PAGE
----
Here is my updated coverage of Healy's travails and the repair effort, including a video of the motor swapout. As of Christmas, Healy was still in drydock, but after some time at a San Francisco pier, she returned to Seattle in mid-February.

Summer 2020-21 

SARS-CoV-2 wreaks havoc on the US Antarctic Program as well as the rest of the world.

opening Pole flight in November 2020 Left: the 18 November first flight...the second latest opening flight in station history (photo by Yuya Makino). The latest opening was on 20 November 1958...with an R4-D (the Navy version of a DC-3...note that the Basler is a massively upgraded DC-3). Originally, no LC-130s were to travel to the ice unless needed for a SAR or medevac...and the sealift cargo vessel was also canceled. Most science and station projects have been canceled or severely cut back, A4 was converted into a COVID-19 isolation area (hopefully not needed), and folks traveling to the ice endured several to many weeks of quarantine in the US and NZ. Eventually, four NYANG ski LC-130 aircraft did fly to Christchurch, and in January and early February they did make flights to Williams Field, as the Phoenix Runway was too soft for landings by wheeled aircraft. The first C-17 flights happened in mid-February.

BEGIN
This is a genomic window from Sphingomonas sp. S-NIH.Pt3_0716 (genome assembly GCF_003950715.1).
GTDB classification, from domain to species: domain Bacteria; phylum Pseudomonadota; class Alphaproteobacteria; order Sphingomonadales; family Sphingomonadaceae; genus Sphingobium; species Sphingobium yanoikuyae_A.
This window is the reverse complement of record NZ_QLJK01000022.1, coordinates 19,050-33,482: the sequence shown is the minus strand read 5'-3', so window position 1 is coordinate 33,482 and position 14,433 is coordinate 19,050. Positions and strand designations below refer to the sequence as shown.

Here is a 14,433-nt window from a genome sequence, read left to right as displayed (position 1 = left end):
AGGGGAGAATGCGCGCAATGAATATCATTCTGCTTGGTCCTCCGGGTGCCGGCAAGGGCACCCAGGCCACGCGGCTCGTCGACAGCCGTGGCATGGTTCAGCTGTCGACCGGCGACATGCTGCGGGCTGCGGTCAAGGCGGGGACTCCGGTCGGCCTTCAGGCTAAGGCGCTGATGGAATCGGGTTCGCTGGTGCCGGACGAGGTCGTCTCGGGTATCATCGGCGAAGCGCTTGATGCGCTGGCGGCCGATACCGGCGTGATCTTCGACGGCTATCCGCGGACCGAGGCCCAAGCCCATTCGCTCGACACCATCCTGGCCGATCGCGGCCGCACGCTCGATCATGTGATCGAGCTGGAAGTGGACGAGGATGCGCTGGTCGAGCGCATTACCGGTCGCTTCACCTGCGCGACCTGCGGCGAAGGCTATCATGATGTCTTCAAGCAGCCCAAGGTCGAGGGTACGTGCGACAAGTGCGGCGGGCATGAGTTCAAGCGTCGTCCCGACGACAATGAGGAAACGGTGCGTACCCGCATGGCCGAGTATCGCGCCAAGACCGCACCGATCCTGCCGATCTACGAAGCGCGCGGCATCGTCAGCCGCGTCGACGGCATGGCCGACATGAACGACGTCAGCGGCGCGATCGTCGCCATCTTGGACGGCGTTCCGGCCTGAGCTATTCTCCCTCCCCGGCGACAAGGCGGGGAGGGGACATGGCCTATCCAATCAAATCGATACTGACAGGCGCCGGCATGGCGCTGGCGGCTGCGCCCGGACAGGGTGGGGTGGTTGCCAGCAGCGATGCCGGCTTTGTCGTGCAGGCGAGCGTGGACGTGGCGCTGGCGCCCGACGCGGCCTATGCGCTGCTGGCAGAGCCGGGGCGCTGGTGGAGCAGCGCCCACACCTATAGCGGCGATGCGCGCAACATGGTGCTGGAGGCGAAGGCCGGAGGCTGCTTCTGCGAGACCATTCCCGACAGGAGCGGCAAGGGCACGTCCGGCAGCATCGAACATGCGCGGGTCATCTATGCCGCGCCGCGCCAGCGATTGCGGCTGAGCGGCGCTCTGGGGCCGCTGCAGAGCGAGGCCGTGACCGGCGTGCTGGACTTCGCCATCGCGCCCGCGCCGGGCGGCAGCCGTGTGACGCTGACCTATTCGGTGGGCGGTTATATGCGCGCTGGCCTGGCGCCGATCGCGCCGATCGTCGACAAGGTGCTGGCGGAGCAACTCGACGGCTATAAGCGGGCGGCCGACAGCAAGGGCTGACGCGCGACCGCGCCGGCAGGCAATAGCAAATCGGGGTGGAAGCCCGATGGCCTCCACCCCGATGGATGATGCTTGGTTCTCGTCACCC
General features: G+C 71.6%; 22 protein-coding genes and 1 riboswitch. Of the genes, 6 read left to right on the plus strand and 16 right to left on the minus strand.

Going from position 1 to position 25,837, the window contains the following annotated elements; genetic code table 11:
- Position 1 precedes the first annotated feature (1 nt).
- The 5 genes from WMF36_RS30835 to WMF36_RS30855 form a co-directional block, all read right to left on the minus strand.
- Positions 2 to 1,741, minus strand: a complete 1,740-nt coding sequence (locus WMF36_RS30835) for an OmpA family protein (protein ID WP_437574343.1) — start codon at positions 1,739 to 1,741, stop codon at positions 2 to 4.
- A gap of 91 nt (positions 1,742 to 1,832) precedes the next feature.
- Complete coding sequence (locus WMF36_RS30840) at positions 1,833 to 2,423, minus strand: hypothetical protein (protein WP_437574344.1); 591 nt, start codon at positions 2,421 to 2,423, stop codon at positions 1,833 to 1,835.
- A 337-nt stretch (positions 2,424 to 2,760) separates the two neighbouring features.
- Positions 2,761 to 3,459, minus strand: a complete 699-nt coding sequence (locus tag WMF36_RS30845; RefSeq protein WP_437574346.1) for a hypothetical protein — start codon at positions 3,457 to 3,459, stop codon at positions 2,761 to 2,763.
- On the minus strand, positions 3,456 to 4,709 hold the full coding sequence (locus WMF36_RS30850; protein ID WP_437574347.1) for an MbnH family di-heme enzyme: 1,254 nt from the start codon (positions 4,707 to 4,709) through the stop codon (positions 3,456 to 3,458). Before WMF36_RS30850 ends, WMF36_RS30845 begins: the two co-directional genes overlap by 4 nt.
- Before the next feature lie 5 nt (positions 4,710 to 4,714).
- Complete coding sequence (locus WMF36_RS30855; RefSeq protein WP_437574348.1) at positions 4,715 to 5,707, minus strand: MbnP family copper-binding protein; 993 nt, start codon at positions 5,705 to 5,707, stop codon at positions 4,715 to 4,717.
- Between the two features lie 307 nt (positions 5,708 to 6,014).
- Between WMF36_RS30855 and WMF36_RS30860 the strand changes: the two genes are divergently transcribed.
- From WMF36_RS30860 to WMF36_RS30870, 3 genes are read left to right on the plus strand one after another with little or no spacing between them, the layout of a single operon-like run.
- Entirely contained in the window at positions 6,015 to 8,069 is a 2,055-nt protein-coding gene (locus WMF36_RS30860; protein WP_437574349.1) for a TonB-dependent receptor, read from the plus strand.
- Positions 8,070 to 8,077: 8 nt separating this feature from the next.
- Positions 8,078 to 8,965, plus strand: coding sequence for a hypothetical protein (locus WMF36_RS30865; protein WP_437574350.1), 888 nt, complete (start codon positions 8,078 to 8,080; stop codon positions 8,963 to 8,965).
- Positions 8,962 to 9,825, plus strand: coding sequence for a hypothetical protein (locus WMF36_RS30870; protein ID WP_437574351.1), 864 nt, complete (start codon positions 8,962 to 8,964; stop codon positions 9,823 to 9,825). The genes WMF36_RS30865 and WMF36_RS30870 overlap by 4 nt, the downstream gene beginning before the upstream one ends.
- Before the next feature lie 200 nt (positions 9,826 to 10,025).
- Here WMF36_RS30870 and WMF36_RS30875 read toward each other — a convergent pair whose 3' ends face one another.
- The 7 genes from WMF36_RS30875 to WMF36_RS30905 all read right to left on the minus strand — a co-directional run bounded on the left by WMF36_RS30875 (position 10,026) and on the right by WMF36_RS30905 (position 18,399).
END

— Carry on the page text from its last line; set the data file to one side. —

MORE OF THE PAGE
Winter 2021 

Manager: Ryan Betters; population 39 (the smallest winter group since 1998 when there were 28 wo's!) (list and photos).

Greenhouse (growth chamber) lighting upgraded to all LEDs.

the greenhouse volunteers The greenhouse lighting was originally a full-spectrum high pressure sodium lighting system which required a water cooling system and used a fair amount of power. But...the LED technology has advanced quite a bit since the station was designed...LED lighting has been installed in a number of places including unheated areas, and the front half of the greenhouse lighting had been replaced with LEDs by 2014 December 2014 photo by chef Jase Grimm (who wintered in 2012 and returned for the 2014-15 summer). The August 2021 photo at left depicts the winterover volunteers...back row from left: Joshua Veitch-Michaelis, Joseph Singleton, Joseph Days,, Jonathan Weise, Toni Traub, Brandon Amat. Front row: Joseph Samaniego, Ryan Gutierrez, and Ted Lee. Photo by Clint Perrone with name help from Brian Tamm.

Historic South Pole-North Pole satellite phone call conducted (15 August).

people in South Pole comms talking to the North Pole The Iridium call was with Sven Lidstrom who was on a science cruise aboard the Swedish research icebreaker Oden at the North Pole (Oden Wikipedia reference which I have edited) as well as a short 28 December YouTube video depicting the science cruise (no narration). Oden has made several science and icebreaking trips to McMurdo in the 2007-08 through 2010-11 seasons. Friend Sven is no stranger to Pole as he has wintered in 2007 and 2012 and has spent many other seasons there working on AMANDA and IceCube. This photo by Sasha Rahlin shows meteorologist Clint Perrone talking with Sven as other Polies in comms watch. Oh...this actually was the SECOND such call...the first one happened back in April of 1999.